Philippine Army airs concern over China aircraft carrier group in Philippine Sea, body of water on PH’s ’s eastern side

The Armed Forces of the Philippines expressed concern on June 10 over the presence of a Chinese carrier strike group in the Philippine Sea, the body of water on the country’s eastern side, opposite the West Philippine Sea.

Nestor Corrales

Nestor Corrales

Philippines Daily Inquirer


July 11, 2024

MANILA – Aside from monitoring the situation in the West Philippine Sea (WPS), defense officials are also keeping a watchful eye on the latest movements of Chinese military vessels and aircraft in another part of the archipelago.

The Armed Forces of the Philippines expressed concern on Wednesday over the presence of a Chinese carrier strike group in the Philippine Sea, the body of water on the country’s eastern side, opposite the WPS.

The strike group, led by the Chinese aircraft carrier Shandong, passed through the Balintang Channel around dawn on Wednesday on its way to drills in the West Pacific. Its movement was also reported by the Taiwanese defense ministry, which said it had detected 36 Chinese military aircraft heading in the same direction to join the Shandong.

Balintang Channel is located between the northernmost Philippine province of Batanes and the Babuyan Islands in Cagayan.

The AFP “notes the deployment of a Chinese carrier strike group in the Philippine Sea with concern,” said its spokesperson, Col. Francel Margareth Padilla. “The AFP remains committed to safeguarding our maritime interests and ensuring the security of our nation’s territorial waters through continued vigilance.”
First time this year

“We emphasize the importance of maintaining peace and stability in the region and urge all parties to adhere to international laws and norms,” Padilla added.

According to a report by the United States Naval Institute (USNI), Wednesday’s sightings marked the first time this year that a Chinese carrier strike group was deployed outside the South China Sea.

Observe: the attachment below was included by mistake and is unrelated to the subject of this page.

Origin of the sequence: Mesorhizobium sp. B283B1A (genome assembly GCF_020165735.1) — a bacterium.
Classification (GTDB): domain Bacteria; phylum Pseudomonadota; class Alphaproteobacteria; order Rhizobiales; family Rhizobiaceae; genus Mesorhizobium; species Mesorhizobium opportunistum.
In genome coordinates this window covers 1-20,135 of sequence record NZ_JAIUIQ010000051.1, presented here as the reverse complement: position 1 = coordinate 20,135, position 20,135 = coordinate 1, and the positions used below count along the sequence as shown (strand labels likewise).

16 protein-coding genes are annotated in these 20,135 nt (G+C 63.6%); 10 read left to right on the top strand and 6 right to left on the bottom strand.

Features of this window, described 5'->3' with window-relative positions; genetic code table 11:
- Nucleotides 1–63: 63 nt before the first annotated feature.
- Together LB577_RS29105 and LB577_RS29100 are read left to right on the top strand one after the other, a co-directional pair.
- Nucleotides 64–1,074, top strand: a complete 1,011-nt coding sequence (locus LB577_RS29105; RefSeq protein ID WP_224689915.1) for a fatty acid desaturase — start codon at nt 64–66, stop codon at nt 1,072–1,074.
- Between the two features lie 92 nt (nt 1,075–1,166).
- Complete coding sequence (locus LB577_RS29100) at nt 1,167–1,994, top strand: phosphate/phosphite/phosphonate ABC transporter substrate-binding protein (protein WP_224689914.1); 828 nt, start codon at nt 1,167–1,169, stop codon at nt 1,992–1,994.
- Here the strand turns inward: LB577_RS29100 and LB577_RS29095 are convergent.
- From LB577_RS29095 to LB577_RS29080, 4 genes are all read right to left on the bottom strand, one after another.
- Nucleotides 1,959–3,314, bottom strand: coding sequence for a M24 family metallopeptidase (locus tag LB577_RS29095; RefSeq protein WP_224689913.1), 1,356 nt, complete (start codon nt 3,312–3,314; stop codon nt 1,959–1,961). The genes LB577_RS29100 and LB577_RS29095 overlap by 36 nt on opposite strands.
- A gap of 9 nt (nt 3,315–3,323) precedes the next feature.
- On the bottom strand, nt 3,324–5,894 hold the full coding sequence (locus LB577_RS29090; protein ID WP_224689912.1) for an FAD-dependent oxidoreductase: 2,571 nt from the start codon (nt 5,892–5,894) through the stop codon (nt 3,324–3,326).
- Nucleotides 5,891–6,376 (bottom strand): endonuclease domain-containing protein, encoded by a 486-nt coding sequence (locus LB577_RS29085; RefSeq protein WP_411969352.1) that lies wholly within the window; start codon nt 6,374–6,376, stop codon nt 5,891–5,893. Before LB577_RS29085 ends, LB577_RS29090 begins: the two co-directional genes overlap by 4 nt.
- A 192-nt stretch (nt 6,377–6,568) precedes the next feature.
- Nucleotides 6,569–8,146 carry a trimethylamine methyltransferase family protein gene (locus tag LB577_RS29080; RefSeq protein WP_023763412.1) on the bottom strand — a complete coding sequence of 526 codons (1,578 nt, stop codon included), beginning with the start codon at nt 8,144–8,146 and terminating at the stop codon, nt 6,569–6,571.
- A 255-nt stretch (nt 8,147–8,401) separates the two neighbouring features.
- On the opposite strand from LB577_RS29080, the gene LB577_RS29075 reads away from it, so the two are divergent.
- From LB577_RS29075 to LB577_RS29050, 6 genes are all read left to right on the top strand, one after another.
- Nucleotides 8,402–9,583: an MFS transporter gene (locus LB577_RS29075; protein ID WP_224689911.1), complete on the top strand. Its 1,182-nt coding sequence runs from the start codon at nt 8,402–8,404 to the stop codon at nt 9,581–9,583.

USNI said the last deployment of the Chinese carrier strike group to the Philippine Sea was in November and October last year.

The Shandong was also spotted sailing within 370 kilometers (230 miles) off the western side of Luzon Island on June 26.
Taipei monitoring

In Taipei, the Taiwanese defense ministry said starting around dawn on Wednesday it had detected 36 Chinese military aircraft, including J-16 fighters and nuclear-capable H-6 bombers, flying to the south and southeast of the island heading to the Western Pacific to carry out drills with the Shandong.

Speaking to reporters at parliament shortly before his ministry announced details of the latest mission by the Shandong, commissioned by China in 2019, Taiwan Defense Minister Wellington Koo said they had a “full grasp” of the ship’s movements.

“It did not pass through the Bashi Channel,” he said, referring to the waterway that separates Taiwan from the Philippines and is the usual route Chinese warships and warplanes take when they head into the Pacific.
China-Russia drills

“It went further south, through the Balintang Channel, to the Western Pacific,” Koo added.

China’s defense ministry did not immediately respond to a request for comment.

Late Tuesday, Japan’s Self Defense Forces said they detected the Shandong along with an escort of two missile destroyers and a frigate around 500 km (310 miles) south of its Okinawa islands.

Two Japanese navy ships were observing their movements while Japanese fighter jets scrambled in response to the aircraft launched by the carrier, it said in a statement.

In a separate AFP statement on Wednesday, Public Affairs Office chief Col. Xerxes Trinidad said the military had received reports about a “bilateral China-Russia exercise” also in the Philippine Sea.

“What they do in the high seas is being monitored,” Trinidad said a day after Moscow’s participation in the drills was reported by the Russian state news agency TASS.
PH Rise patrol

“We will continue to monitor this situation to ensure Philippine sovereign rights are not violated,” Trinidad said.

On Tuesday, the BRP Jose Rizal, the Philippine Navy’s first guided-missile frigate, sailed to the Philippine Rise—a major marine feature in the Philippine Sea for a “sovereignty patrol” over the resource-rich underwater plateau formerly known as Benham Rise.

In his sendoff message at Poro Point in San Fernando City, La Union, Commodore Edward Ike de Sagon, commander of the Naval Forces-Northern Luzon, said the patrol was intended to “sustain marine conservation and protection of the Philippine Rise, reaffirm sovereign rights and raise awareness of its strategic value.”

The submerged landmass was renamed in May 2017, during the term of then President Rodrigo Duterte, to emphasize its designation as a “protected food supply exclusive zone” of the Philippines.

According to Duterte’s Executive Order No. 25, the country has sovereign rights and jurisdiction over the area in accordance with the 1987 Constitution, national legislation, the United Nations Convention on the Law of the Sea, and applicable international laws.

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